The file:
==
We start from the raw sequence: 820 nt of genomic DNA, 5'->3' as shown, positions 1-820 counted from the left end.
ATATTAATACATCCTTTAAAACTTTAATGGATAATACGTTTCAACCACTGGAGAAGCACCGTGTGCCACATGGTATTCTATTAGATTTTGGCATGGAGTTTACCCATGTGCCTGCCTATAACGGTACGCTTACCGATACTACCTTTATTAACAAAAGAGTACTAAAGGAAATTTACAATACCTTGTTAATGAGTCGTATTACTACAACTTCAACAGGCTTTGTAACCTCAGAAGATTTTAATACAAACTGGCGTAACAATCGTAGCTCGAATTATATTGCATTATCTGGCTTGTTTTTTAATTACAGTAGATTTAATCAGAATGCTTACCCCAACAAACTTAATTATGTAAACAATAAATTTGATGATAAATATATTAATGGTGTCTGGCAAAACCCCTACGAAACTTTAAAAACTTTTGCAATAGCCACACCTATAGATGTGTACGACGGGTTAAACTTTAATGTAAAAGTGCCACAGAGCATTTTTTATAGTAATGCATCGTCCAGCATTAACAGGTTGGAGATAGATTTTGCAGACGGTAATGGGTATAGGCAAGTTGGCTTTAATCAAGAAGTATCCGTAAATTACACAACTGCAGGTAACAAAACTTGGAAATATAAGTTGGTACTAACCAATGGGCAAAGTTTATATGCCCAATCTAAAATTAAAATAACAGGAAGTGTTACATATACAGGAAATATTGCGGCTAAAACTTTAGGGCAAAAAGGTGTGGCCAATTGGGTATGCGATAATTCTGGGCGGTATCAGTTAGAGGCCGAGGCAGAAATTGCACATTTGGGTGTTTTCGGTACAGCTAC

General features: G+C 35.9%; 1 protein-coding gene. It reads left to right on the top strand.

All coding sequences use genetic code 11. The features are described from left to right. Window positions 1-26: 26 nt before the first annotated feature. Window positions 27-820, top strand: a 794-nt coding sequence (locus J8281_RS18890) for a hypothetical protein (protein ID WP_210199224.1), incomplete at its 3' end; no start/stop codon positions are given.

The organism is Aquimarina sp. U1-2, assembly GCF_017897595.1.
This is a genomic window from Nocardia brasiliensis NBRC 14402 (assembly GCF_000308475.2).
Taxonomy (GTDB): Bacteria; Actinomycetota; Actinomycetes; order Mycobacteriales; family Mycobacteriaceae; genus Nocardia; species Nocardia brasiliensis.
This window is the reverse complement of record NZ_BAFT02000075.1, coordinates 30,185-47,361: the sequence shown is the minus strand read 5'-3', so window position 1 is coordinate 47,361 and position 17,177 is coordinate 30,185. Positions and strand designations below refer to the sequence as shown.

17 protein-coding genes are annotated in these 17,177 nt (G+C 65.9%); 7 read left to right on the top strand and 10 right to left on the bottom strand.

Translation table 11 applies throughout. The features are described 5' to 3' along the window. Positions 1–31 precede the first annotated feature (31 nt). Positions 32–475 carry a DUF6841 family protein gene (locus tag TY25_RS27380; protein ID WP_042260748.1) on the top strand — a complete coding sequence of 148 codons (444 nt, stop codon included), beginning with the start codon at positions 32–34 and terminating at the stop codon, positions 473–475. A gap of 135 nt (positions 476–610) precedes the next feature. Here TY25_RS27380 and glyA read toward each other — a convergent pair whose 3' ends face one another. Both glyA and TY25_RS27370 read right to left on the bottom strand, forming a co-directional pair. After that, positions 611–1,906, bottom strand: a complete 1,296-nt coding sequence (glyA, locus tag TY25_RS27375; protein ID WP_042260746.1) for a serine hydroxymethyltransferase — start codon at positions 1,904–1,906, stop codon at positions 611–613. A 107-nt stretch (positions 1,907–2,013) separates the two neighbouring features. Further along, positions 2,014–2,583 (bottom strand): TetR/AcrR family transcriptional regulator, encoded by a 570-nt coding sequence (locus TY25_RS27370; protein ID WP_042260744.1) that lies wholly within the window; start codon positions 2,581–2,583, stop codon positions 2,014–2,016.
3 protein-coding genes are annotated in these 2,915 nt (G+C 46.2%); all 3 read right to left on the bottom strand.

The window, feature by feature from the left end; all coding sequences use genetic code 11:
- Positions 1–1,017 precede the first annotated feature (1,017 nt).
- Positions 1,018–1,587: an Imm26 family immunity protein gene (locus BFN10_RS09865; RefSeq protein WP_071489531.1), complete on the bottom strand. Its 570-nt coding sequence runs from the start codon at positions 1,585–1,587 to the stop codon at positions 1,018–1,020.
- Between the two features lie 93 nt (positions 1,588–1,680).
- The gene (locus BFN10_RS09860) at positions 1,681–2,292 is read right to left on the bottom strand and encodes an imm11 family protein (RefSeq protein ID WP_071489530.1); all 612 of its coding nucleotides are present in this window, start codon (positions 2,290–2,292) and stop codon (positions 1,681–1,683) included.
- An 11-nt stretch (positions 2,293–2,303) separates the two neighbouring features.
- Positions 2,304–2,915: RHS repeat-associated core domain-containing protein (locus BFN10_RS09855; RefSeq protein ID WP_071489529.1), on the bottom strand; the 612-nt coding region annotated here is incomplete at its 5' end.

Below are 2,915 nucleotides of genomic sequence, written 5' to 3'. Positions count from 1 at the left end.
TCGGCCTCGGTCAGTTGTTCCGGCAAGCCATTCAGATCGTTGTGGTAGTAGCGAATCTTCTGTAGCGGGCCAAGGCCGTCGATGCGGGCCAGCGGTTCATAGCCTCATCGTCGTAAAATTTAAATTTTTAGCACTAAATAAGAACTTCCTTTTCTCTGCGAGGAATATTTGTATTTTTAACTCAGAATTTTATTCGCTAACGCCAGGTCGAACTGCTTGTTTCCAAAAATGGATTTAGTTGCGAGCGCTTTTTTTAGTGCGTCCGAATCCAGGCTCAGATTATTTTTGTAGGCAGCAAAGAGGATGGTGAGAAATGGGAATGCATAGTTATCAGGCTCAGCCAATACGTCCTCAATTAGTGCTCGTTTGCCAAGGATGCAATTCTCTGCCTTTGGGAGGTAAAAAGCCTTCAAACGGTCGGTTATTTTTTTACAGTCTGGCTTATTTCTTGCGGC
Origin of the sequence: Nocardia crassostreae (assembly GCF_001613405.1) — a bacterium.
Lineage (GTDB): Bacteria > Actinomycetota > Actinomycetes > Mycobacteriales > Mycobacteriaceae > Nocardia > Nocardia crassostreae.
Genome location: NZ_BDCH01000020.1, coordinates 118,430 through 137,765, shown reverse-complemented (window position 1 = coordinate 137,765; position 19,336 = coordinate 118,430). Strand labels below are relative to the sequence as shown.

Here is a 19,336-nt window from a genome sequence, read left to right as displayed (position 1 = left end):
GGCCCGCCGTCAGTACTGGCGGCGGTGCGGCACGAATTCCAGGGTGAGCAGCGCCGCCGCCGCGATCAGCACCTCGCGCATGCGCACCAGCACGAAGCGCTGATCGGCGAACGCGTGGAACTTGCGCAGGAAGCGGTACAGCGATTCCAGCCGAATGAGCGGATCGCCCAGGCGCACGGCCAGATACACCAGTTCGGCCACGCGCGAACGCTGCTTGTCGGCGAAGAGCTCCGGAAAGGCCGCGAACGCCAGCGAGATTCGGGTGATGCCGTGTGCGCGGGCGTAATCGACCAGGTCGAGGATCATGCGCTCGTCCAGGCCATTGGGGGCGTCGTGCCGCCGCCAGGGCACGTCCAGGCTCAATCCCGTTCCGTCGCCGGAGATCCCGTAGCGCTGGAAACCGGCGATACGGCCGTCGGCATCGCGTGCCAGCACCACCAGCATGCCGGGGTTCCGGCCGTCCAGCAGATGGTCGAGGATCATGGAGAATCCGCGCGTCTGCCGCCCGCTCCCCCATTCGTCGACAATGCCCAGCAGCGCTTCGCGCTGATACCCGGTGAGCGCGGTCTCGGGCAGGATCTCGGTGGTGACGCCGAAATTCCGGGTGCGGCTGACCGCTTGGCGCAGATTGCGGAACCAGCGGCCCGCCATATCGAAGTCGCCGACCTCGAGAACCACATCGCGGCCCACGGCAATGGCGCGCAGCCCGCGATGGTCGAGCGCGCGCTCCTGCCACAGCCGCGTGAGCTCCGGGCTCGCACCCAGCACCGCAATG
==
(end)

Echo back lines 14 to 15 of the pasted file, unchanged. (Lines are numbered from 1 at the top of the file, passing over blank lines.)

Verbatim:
- Positions 1,018–1,587: an Imm26 family immunity protein gene (locus BFN10_RS09865; RefSeq protein WP_071489531.1), complete on the bottom strand. Its 570-nt coding sequence runs from the start codon at positions 1,585–1,587 to the stop codon at positions 1,018–1,020.
- Between the two features lie 93 nt (positions 1,588–1,680).